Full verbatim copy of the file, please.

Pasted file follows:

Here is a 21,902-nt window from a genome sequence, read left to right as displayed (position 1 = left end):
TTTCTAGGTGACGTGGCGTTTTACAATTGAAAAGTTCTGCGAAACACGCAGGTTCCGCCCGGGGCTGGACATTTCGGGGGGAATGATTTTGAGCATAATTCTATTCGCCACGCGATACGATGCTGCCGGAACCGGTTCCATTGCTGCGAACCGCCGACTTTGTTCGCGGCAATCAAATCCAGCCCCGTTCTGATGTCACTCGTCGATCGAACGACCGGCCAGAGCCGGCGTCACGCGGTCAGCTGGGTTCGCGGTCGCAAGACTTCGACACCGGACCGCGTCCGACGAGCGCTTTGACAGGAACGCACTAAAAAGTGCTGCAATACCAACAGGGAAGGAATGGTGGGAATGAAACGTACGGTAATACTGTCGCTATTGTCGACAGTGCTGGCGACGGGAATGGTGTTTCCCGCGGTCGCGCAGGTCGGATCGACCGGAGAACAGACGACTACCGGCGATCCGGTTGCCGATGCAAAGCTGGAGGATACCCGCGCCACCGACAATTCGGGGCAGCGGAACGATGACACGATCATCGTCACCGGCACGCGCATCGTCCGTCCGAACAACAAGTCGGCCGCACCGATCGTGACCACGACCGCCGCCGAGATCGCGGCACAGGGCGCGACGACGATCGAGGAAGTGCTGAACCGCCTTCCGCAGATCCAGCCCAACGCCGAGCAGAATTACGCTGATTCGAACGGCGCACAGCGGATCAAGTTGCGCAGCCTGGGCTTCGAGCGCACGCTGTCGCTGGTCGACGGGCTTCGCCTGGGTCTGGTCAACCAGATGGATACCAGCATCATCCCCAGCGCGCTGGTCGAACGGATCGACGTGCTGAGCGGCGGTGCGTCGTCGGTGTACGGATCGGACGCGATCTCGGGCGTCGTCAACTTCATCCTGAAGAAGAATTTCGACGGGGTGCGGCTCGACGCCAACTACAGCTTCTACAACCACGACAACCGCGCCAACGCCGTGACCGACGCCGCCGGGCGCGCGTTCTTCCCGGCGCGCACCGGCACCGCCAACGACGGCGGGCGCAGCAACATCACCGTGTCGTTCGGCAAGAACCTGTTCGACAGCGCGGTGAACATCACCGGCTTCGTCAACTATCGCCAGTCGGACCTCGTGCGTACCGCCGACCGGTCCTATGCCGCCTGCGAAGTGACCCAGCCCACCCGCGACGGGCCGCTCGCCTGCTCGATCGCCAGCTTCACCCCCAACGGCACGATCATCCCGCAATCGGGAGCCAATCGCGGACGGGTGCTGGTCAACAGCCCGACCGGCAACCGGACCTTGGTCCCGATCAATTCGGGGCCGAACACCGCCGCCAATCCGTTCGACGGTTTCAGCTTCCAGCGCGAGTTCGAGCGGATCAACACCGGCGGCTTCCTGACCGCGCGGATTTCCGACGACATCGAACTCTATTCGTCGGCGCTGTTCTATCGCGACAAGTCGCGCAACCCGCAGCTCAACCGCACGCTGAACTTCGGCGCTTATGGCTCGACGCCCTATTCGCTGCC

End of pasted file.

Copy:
Here is a 21,902-nt window from a genome sequence, read left to right as displayed (position 1 = left end):
TTTCTAGGTGACGTGGCGTTTTACAATTGAAAAGTTCTGCGAAACACGCAGGTTCCGCCCGGGGCTGGACATTTCGGGGGGAATGATTTTGAGCATAATTCTATTCGCCACGCGATACGATGCTGCCGGAACCGGTTCCATTGCTGCGAACCGCCGACTTTGTTCGCGGCAATCAAATCCAGCCCCGTTCTGATGTCACTCGTCGATCGAACGACCGGCCAGAGCCGGCGTCACGCGGTCAGCTGGGTTCGCGGTCGCAAGACTTCGACACCGGACCGCGTCCGACGAGCGCTTTGACAGGAACGCACTAAAAAGTGCTGCAATACCAACAGGGAAGGAATGGTGGGAATGAAACGTACGGTAATACTGTCGCTATTGTCGACAGTGCTGGCGACGGGAATGGTGTTTCCCGCGGTCGCGCAGGTCGGATCGACCGGAGAACAGACGACTACCGGCGATCCGGTTGCCGATGCAAAGCTGGAGGATACCCGCGCCACCGACAATTCGGGGCAGCGGAACGATGACACGATCATCGTCACCGGCACGCGCATCGTCCGTCCGAACAACAAGTCGGCCGCACCGATCGTGACCACGACCGCCGCCGAGATCGCGGCACAGGGCGCGACGACGATCGAGGAAGTGCTGAACCGCCTTCCGCAGATCCAGCCCAACGCCGAGCAGAATTACGCTGATTCGAACGGCGCACAGCGGATCAAGTTGCGCAGCCTGGGCTTCGAGCGCACGCTGTCGCTGGTCGACGGGCTTCGCCTGGGTCTGGTCAACCAGATGGATACCAGCATCATCCCCAGCGCGCTGGTCGAACGGATCGACGTGCTGAGCGGCGGTGCGTCGTCGGTGTACGGATCGGACGCGATCTCGGGCGTCGTCAACTTCATCCTGAAGAAGAATTTCGACGGGGTGCGGCTCGACGCCAACTACAGCTTCTACAACCACGACAACCGCGCCAACGCCGTGACCGACGCCGCCGGGCGCGCGTTCTTCCCGGCGCGCACCGGCACCGCCAACGACGGCGGGCGCAGCAACATCACCGTGTCGTTCGGCAAGAACCTGTTCGACAGCGCGGTGAACATCACCGGCTTCGTCAACTATCGCCAGTCGGACCTCGTGCGTACCGCCGACCGGTCCTATGCCGCCTGCGAAGTGACCCAGCCCACCCGCGACGGGCCGCTCGCCTGCTCGATCGCCAGCTTCACCCCCAACGGCACGATCATCCCGCAATCGGGAGCCAATCGCGGACGGGTGCTGGTCAACAGCCCGACCGGCAACCGGACCTTGGTCCCGATCAATTCGGGGCCGAACACCGCCGCCAATCCGTTCGACGGTTTCAGCTTCCAGCGCGAGTTCGAGCGGATCAACACCGGCGGCTTCCTGACCGCGCGGATTTCCGACGACATCGAACTCTATTCGTCGGCGCTGTTCTATCGCGACAAGTCGCGCAACCCGCAGCTCAACCGCACGCTGAACTTCGGCGCTTATGGCTCGACGCCCTATTCGCTGCC